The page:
when it comes to being the subjects of photojournalism, there are a few kinds of koreans.

the kind who wave frantically in protest if a camera is even pointed in their general direction (numerous),

the kind who get up and walk away from a pleasantly framed environmental portrait after you ask to take their picture because, i assume, they think all you want a picture of is their wares (also numerous),

the kind who’ll stay in the frame but keep their faces turned away from you the entire time (moderate in number),

those who’ll stay in the frame and strike a cheesy pose (few and puzzling)

and finally, the lovely ajummas who’ll just stay put and let you take their photo (few and deeply appreciated).

today, i woke up early and took the train to jagalchi fish market to watch a few fish auctions and take some photos. mostly, i just got told not to take photos. sometimes outright screamed at not to take photos. and that happened when i was only snapping these dried squid tentacles!

saw some interesting stuff, like this ship bringing in crate after yellow crate full of squid.

these guys were waiting for it.

and then, no less than three funky korean fishermen told me not to take any more pictures, so this is all you get to see of the ship:

after that was a silent auction for them. it was much nicer than auctions in the united states. it sounded like singing. i tried to watch, but i got elbowed out by the same guys who forbade me from taking any photographs. literally, physically forced out of the circle of people standing around. i don’t mean any of this as a complaint. i still get to see all the things i’m seeing, after all, and enjoy the experience of being where i am. it’s just a really strange divergence from my experience taking photos stateside. i’m trying to get my head around why the Average Jin is so camera-shy.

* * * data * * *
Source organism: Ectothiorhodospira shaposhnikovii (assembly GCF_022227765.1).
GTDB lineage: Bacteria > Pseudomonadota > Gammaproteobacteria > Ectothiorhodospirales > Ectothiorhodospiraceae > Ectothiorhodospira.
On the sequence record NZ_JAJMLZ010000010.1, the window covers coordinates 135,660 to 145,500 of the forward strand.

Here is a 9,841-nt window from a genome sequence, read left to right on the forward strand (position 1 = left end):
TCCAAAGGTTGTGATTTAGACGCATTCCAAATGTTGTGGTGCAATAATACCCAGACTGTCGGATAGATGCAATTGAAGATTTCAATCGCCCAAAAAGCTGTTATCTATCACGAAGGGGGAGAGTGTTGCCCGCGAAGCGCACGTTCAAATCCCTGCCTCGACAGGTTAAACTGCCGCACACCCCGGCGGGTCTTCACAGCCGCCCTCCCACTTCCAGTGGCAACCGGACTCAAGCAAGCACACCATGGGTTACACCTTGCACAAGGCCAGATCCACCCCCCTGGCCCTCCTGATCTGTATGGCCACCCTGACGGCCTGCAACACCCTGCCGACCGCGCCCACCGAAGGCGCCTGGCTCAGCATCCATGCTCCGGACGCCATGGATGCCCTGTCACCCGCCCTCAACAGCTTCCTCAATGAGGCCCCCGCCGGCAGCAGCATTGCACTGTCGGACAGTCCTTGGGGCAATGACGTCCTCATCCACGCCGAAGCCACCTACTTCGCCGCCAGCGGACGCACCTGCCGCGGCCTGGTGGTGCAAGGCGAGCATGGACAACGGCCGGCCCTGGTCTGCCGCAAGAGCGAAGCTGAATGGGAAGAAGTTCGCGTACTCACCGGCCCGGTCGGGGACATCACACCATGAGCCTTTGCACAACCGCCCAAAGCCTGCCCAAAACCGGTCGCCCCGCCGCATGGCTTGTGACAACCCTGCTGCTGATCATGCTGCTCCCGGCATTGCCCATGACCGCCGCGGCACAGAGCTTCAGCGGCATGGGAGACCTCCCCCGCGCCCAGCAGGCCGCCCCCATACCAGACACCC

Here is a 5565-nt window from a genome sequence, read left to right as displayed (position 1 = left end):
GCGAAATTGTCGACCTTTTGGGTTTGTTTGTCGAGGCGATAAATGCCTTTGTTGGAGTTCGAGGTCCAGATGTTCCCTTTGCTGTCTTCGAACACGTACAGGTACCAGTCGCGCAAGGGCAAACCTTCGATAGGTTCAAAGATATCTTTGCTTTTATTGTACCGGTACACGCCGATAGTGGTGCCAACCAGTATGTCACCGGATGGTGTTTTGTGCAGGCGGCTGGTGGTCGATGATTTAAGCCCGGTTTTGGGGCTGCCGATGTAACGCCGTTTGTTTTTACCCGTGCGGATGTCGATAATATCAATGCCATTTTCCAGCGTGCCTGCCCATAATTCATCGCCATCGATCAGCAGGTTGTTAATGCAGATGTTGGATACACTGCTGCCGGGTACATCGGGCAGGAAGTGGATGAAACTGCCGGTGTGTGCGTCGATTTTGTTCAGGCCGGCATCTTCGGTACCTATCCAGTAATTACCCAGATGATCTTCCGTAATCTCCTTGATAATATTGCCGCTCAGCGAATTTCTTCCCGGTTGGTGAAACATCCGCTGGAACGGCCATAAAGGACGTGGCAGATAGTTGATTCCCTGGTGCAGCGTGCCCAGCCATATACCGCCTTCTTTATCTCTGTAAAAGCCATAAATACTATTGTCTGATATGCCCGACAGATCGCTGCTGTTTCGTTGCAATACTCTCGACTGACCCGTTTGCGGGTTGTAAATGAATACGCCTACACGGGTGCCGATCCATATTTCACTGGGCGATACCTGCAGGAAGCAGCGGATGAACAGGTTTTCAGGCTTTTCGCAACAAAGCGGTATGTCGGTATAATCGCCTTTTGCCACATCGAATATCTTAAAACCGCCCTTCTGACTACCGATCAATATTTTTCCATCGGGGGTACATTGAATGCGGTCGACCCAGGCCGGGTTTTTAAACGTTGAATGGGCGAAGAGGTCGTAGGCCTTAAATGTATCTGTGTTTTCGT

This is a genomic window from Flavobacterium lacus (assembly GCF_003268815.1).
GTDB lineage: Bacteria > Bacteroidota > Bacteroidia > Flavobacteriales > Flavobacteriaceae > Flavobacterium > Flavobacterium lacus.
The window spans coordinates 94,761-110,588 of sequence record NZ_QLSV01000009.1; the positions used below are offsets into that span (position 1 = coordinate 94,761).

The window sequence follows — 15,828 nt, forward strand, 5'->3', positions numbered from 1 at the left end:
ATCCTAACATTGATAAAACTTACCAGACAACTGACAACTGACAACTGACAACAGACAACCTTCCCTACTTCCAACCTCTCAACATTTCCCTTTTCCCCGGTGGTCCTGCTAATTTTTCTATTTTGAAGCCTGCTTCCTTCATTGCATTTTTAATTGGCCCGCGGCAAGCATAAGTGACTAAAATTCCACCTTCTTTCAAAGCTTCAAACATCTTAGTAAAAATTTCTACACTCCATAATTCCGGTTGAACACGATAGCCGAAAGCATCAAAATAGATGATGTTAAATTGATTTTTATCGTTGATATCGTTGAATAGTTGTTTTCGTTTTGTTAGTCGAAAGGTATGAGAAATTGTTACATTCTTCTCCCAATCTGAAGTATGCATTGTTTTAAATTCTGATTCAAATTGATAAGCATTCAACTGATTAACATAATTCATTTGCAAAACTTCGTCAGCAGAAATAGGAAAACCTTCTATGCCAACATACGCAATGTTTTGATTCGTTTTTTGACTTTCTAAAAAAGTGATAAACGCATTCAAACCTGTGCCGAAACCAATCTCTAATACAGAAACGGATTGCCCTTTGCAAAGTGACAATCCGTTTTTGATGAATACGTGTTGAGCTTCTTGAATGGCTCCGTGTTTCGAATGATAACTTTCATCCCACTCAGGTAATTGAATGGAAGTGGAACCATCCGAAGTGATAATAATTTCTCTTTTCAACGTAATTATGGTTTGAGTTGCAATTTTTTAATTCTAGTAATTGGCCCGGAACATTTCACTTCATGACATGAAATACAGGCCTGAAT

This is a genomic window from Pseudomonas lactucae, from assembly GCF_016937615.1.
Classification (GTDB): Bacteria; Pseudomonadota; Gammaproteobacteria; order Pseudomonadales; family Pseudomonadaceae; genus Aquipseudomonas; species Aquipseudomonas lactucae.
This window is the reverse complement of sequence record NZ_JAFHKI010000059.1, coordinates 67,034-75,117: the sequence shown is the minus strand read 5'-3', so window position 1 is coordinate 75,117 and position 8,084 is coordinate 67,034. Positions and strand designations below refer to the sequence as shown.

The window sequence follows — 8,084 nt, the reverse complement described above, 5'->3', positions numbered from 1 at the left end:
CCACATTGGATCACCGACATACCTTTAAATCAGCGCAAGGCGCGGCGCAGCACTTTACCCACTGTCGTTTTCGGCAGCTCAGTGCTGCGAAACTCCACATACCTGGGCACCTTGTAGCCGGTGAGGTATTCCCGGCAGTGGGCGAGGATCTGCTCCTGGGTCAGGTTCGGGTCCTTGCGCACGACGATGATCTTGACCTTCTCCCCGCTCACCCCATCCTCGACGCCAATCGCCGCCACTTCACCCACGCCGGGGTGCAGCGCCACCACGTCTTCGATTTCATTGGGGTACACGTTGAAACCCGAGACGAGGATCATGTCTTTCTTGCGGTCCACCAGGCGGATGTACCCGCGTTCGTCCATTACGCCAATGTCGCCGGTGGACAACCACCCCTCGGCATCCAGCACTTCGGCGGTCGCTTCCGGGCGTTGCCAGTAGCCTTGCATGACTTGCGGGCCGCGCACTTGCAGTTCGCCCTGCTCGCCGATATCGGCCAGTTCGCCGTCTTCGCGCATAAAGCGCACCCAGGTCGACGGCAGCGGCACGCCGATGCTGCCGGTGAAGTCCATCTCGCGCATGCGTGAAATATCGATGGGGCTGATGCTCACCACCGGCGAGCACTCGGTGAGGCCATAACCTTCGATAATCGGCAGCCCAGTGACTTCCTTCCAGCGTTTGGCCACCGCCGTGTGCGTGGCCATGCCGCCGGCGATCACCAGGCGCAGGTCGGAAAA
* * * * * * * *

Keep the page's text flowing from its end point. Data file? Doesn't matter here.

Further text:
there were so many kinds of fish and seaweed i’d never seen before all around jagalchi.

monkfish are my favorite i think. when they’re dead, they look like slimy puppets. this one still had the bait in its mouth.

there was also more than one escaped octopus trying to creep away from his tank.

finally, it seemed like high time to try some of the fish, so i ordered the jeong shin (set menu) from a place that cooked their fish outside on this contraption and got such a feast, i couldn’t have finished it if there had been two of me.

2 thoughts on “jagalchi fish market

  1. No sure if you’ll still see my comment but just to try my luck as I really would like to experience the auction at Jagalchi fish market…May I know what time you went and around which part of the fish market you went to to witness the auction?

  2. Hi Grace,

    It’s been a long time since the day I took these photos! I don’t remember a lot of details about the day. Here’s what I can recall. I was walking around the area near the Jagalchi metro stop. Along the water was a big, open-air market, where lots of vendors were selling fish. There is a photo of it above — the one where the lady is sitting beside a small fire. I walked through the market and out the other side, to where some boats were pulling up to the dock. That’s where I saw the fish auction. As I recall, it was pretty early in the morning, definitely before 10 AM.

    I hope that information helps!

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